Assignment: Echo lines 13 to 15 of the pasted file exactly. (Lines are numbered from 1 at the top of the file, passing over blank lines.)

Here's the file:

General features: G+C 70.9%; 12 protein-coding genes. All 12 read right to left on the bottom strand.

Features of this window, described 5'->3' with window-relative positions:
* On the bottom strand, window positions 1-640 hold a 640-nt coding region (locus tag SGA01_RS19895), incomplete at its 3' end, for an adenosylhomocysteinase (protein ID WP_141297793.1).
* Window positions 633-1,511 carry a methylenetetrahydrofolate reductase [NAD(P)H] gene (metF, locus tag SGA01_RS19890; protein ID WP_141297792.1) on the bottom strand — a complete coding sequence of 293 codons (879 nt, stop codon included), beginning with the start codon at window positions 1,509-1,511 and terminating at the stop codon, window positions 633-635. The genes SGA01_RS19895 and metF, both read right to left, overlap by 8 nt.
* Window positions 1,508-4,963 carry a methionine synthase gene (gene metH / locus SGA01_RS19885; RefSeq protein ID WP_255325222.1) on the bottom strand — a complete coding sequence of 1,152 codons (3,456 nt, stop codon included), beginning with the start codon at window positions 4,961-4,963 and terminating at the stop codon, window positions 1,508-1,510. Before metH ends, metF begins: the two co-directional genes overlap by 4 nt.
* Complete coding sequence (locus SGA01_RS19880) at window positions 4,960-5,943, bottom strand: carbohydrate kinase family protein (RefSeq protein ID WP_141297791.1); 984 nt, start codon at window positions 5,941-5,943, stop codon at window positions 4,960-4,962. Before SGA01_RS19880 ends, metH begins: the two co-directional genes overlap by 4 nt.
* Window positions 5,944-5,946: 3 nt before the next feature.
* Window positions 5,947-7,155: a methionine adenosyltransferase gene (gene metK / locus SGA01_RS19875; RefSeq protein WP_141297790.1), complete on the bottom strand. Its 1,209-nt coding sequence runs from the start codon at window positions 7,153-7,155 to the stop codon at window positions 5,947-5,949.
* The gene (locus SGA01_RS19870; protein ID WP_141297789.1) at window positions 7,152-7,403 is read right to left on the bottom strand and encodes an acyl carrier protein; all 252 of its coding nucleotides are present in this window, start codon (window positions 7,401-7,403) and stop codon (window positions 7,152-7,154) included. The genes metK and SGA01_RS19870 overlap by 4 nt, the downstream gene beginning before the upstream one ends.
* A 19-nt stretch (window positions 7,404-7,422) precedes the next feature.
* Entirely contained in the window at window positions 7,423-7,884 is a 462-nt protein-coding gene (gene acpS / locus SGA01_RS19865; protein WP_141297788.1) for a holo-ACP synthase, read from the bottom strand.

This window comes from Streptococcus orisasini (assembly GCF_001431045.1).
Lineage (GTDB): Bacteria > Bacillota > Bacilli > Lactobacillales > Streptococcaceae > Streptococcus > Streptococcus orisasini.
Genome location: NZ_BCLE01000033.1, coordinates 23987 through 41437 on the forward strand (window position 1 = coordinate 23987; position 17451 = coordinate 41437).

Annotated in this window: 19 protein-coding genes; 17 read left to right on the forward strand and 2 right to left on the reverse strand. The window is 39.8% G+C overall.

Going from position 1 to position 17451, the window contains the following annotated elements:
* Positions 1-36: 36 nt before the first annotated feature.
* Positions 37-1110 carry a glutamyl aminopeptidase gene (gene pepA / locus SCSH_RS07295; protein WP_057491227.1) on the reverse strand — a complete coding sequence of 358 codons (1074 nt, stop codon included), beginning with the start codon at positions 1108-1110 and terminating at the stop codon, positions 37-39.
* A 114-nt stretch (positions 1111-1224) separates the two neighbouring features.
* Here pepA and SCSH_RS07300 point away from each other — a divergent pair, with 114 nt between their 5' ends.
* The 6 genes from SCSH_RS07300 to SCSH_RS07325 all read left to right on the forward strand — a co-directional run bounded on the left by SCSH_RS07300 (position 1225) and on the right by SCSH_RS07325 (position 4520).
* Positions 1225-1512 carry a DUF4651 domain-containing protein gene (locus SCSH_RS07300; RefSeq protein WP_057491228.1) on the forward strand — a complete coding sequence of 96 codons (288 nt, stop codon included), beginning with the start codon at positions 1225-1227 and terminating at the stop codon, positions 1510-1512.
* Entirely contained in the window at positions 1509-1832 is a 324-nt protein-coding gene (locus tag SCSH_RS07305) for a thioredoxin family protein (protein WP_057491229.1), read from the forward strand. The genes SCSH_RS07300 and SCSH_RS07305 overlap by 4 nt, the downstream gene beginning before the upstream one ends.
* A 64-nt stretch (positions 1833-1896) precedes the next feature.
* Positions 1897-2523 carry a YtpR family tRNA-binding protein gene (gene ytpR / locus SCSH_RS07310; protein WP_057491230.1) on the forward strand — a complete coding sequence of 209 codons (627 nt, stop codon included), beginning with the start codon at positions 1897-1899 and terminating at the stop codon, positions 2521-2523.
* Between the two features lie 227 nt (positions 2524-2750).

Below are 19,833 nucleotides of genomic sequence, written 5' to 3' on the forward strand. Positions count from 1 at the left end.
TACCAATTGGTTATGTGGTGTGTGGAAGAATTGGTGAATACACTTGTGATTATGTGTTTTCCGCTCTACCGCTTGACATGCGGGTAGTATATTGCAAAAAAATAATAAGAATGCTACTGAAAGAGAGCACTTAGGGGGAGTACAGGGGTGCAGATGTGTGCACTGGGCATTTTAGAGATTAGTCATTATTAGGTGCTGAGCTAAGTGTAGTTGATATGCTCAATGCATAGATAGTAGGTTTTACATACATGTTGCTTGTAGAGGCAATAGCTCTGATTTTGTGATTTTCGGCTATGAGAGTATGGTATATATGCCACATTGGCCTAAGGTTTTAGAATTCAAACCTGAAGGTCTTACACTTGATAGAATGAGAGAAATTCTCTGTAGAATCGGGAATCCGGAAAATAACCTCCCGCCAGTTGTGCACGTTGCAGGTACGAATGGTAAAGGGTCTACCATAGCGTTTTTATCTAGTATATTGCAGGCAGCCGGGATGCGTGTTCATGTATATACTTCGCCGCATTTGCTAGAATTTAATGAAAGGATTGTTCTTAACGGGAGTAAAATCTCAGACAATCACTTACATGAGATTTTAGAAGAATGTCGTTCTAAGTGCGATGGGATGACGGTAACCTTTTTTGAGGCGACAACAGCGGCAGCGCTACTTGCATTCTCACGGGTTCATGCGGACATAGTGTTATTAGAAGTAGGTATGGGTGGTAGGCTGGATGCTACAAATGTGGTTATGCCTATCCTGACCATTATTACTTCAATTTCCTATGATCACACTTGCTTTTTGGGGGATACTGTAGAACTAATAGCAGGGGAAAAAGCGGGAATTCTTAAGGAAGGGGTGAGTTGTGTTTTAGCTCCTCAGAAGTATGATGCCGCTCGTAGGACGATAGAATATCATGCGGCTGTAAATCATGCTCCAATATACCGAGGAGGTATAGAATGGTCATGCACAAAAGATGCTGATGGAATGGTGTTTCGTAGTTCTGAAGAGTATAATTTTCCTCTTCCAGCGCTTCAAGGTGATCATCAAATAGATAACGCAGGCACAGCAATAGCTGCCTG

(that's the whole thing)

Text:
Lineage (GTDB): Bacteria > Bacillota > Bacilli > Lactobacillales > Streptococcaceae > Streptococcus > Streptococcus orisasini.
Genome location: NZ_BCLE01000033.1, coordinates 23987 through 41437 on the forward strand (window position 1 = coordinate 23987; position 17451 = coordinate 41437).

Annotated in this window: 19 protein-coding genes; 17 read left to right on the forward strand and 2 right to left on the reverse strand. The window is 39.8% G+C overall.